Proof. Obviously An is . By the definition of {, for any n ∈ 1, ⋂m<on Am ≠ . Hence for any . By the Kreisel Compactness Theorem (4.2.4), An is nonempty. Since no member of this set is hyperarithmetic, by Lemma 2.5.4 it is uncountable.

Theorem 5.3.12 (Simpson [138]). There is an uncountable -set of minimal hyperdegrees.

Proof. Let M = {x | x ∉ HYP ∧ x ∈ An ∧ = }. Then M is and by Lemma 5.3.11 and the Gandy Basis Theorem (2.5.3), M is nonempty. By Lemma 2.5.4, M is uncountable. By Lemma 5.3.9, every x ∈ M is of minimal hyperdegree.

By relativizing the proof of Theorem 5.3.12 (see [138]), one can show that there is a -set M ⊆ 2ω × 2ω such that for any x, there is a y with (x, y) ∈ M, and for any (x, y) ∈ M, y’s hyperdegree is a minimal cover of the hyperdegree of x.

#### 5.3.4 Exercises

Exercise 5.3.1 (Sacks [123]). Prove that x is Sacks generic if and only if for every sentence φ, there is an S ∈ ̂Dφ such that x ∈ [S].

Exercise 5.3.2 (Simpson [138]). Prove that there are two reals x, y of minimal hyperdegree such that x ⊕ y ≥h .

Exercise 5.3.3 Prove that no weakly Sacks generic real is hyperarithmetic.

Exercise 5.3.4 Let X be a -set of ranked sentences. Assume that if A ⊆ X is , then there is an x such that (, x) is a model of A. Show that there is an x such that (, x) is a model of X.

Exercise 5.3.5 (Simpson [138]). If there is an x such that 2ω = L[x] ∩ 2ω, then for any z, there is a y ≥h z whose hyperdegree is not a minimal cover of any hyperdegree.

### 5.4 Characterizing countable admissible ordinals

By relativizing the proof of Corollary 3.6.7, one can show that is a countable admissible ordinal for any x. The converse was proved by Sacks [122]: every countable admissible ordinal α > ω is for some x. His proof produces in addition an x such that no y <h x satisfies = α. We prove a weaker result, that α = for some x, using a notion of forcing introduced by Steel [158]. Let α be a countable admissible ordinal greater than ω for the rest of the section.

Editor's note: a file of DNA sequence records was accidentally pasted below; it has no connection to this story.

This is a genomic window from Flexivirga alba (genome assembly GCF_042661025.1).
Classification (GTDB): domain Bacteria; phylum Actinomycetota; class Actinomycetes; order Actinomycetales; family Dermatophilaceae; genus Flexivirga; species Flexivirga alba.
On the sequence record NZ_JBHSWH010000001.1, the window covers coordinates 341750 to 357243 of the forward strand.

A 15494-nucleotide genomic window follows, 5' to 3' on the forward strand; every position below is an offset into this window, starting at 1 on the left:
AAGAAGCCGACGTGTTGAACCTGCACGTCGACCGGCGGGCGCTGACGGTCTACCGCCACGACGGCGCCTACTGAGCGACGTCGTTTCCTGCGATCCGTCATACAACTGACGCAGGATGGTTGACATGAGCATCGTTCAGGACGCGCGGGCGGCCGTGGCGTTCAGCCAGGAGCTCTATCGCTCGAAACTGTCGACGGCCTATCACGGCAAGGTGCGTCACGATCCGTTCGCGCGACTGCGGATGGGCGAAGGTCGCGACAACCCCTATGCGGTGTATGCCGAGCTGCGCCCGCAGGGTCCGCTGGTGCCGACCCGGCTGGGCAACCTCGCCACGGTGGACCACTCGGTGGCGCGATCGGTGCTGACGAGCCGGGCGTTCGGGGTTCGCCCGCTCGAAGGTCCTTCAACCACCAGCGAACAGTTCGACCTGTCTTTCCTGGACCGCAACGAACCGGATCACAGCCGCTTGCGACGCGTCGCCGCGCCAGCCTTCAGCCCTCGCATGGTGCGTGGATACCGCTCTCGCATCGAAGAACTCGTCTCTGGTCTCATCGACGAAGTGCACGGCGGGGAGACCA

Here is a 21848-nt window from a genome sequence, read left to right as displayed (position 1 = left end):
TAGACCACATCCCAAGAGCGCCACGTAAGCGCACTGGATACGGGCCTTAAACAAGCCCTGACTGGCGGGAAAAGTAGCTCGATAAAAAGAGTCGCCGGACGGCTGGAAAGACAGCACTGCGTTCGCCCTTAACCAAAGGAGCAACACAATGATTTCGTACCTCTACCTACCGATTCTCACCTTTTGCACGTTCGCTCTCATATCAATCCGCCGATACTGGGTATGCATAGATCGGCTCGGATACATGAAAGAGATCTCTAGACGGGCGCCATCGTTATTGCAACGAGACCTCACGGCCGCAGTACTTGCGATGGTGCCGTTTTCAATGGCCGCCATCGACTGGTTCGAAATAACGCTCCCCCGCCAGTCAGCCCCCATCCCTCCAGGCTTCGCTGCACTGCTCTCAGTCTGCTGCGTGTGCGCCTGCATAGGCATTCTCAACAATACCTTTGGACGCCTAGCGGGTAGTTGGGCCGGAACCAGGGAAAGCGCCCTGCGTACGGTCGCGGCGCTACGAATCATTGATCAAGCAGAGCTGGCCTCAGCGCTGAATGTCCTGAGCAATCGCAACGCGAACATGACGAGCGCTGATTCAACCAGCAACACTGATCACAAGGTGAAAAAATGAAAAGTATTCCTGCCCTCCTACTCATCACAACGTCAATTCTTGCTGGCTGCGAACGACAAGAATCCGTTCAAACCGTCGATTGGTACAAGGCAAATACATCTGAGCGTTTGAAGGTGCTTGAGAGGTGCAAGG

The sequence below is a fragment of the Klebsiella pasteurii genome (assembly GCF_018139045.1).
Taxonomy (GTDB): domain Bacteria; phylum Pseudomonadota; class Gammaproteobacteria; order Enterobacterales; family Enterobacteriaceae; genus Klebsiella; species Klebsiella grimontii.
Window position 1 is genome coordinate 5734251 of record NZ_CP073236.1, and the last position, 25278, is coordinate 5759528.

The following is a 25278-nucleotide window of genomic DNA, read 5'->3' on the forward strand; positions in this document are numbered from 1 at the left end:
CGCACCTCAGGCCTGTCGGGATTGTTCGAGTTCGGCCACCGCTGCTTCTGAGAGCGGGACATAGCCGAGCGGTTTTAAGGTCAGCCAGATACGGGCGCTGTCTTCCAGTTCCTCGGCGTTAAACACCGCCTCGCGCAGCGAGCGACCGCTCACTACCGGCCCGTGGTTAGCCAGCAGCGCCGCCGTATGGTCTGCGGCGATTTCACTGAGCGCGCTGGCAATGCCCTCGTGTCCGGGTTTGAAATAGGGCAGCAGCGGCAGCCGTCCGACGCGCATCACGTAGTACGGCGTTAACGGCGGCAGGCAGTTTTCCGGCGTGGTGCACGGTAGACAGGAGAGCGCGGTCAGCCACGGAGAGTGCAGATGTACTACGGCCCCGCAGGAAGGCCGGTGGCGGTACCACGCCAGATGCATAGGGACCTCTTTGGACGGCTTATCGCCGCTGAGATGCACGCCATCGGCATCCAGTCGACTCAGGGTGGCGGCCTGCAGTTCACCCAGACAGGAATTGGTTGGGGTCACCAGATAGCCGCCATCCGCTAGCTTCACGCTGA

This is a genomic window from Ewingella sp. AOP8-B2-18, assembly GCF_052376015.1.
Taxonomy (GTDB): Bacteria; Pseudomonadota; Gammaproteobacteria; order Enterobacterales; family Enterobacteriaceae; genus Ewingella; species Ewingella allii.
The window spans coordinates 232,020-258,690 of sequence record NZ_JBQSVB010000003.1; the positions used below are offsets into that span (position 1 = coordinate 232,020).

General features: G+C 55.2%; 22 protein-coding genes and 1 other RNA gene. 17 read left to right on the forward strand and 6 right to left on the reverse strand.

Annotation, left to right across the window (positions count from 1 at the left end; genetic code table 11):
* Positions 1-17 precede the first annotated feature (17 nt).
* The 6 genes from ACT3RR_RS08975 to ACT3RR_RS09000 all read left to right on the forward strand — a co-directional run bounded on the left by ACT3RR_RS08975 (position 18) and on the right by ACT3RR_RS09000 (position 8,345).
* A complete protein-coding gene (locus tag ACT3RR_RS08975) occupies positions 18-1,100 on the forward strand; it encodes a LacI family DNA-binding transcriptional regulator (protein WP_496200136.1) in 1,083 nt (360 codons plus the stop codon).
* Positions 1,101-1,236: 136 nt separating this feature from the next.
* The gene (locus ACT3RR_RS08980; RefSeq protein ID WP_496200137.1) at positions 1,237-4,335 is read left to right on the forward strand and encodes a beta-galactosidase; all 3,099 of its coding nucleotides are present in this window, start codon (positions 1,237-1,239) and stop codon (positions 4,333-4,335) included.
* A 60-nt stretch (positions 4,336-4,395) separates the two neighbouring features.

#### 5.4.1 Generalized ramified analytical hierarchy

Let (α, ẋ) be a language consisting of the following:

–number variables: i, j, k, m, n, …

–numerals: 0̄, 1̄, 2̄,…

–constants: ẋ, ẏ,…

–ranked set variables: xγ, yγ,… where γ < α

–unranked set variables: x, y,…

–operations and relation: +, ⋅ (times), ʹ (successor) and ∈.

Formulas are defined by induction. The set of number-theoretic terms is the set of terms closed under +, ⋅, ʹ over numerals and number variables. Atomic formulas are formulas of the form t = s and t ∈ x, where t and s are number-theoretic terms. The other formulas are generated in the usual way. A formula is ranked if all of its set variables are ranked. A ranked formula φ has rank at most γ if

–for any β, if xβ is a free variable occurring in φ, then β ≤ γ;

–for any β, if xβ is a bound variable occurring in φ, then β < γ.

By Σ-induction on Lα, we have

–the set of formulas is Σ1 in Lα;

–the set {(γ, φ) | φ is a ranked formulas of rank at most γ} is Δ1 in Lα.

Given x, one now defines the structure (α, x) = ⋃γ<α (γ, x), where x interprets the symbol ẋ as a countable union of collations of reals. During the construction, a ranked variable xγ is to be interpreted as a real in ⋃β≤γ (β, x). The satisfaction relation ⋃β≤γ (β, x) ⊨ φ, for a ranked formula φ with rank at most γ, is well defined. (α, x) is constructed by induction on ordinals less than α:

γ = 0: (γ, x) = {x}∪ ω.

γ > 0: Suppose (β, x) is defined for all β < γ. For a ranked formula φ(n) with rank at most γ and n as the only free variable, let

Let B be the collection of such zφ’s. Set

The satisfaction relation (α, x) ⊨ φ is defined inductively:

–if φ is ranked with rank at most γ, then (α, x) ⊨ φ if and only if ⋃β≤γ (β, x) ⊨ φ;

–if φ is (∃z)ψ(z), then (α, x) ⊨ φ if and only if there is a γ < α and a zγ such that zγ ∈ (α, x) and (α, x) ⊨ ψ(zγ);

–if φ is ¬ψ, then (α, x) ⊨ φ if and only if (α, x) ⊭ ψ.

We leave the proof of the following results to the reader.

Theorem 5.4.1 If ≥ α, then the set {(x, φ) | φ is ranked ∧ (α, x) ⊨ φ} is Δ1 in [x].

Theorem 5.4.2 Assume that ≥ α. Then = α if and only if (α, x) satisfies the -comprehension axiom.

#### 5.4.2 Steel forcing

Steel forcing is a notion of forcing whose conditions are finite tagged trees p with the following properties:

–p =( ̂t, h) where ̂t ⊆ ω<ω and h : ̂t → α ∪{∞} is a function such that h() = ∞ and (∀σ, τ ∈ Dom(h))(σ ≻ τ → h(σ) < h(τ)). We adopt the convention that ∞> β for all β < α;

–p =( ̂tp, hp) < q = (̂tq, hq) if and only if ̂tq is a subtree of ̂tp and hp ↾ ̂tq = hq.

Fix a recursive coding of ω<ω so that a string in ω<ω is identified with a natural number. Since the generic real is intended to be a tree, we also use Ṫ in place of ẋ.

Given a sentence φ ∈ (α, Ṫ), define p = (tp, hp) ⊩ φ by induction on the complexity of φ:

–p ⊩ σ̄ ∈ Ṫ if and only if σ = ∨(σ ↾(|σ|− 1) ∈ ̂tp ∧ hp(σ ↾(|σ|− 1)) > 0));

–p ⊩ t1 = t2 if and only if (α,0) ⊨ t1 = t2, where t1, t2 are number-theoretic terms;

–p ⊩ t ∈ Ṫ if and only if (α,0) ⊨ t = σ for some σ and p ⊩ σ̄ ∈ Ṫ, where t is a

number-theoretic term;

–p ⊩(∃n)φ(n) if and only if p ⊩ φ( n̄) for some n ∈ ω;

–p ⊩(∃zγ) φ(zγ) if and only if p ⊩ φ(z | ψ) for some ranked formula ψ( n̄) of rank at most γ;

–p ⊩(∃z)φ(z) if and only if p ⊩(∃zγ) φ(zγ) for some γ < α;

–p ⊩ φ ∧ ψ if and only if p ⊩ φ and p ⊩ ψ;

–p ⊩ ¬φ if and only if (∀q ≤ p)(¬q ⊩ φ).

The following basic facts follow immediately from the definition of forcing.

Proposition 5.4.3. For any sentence φ,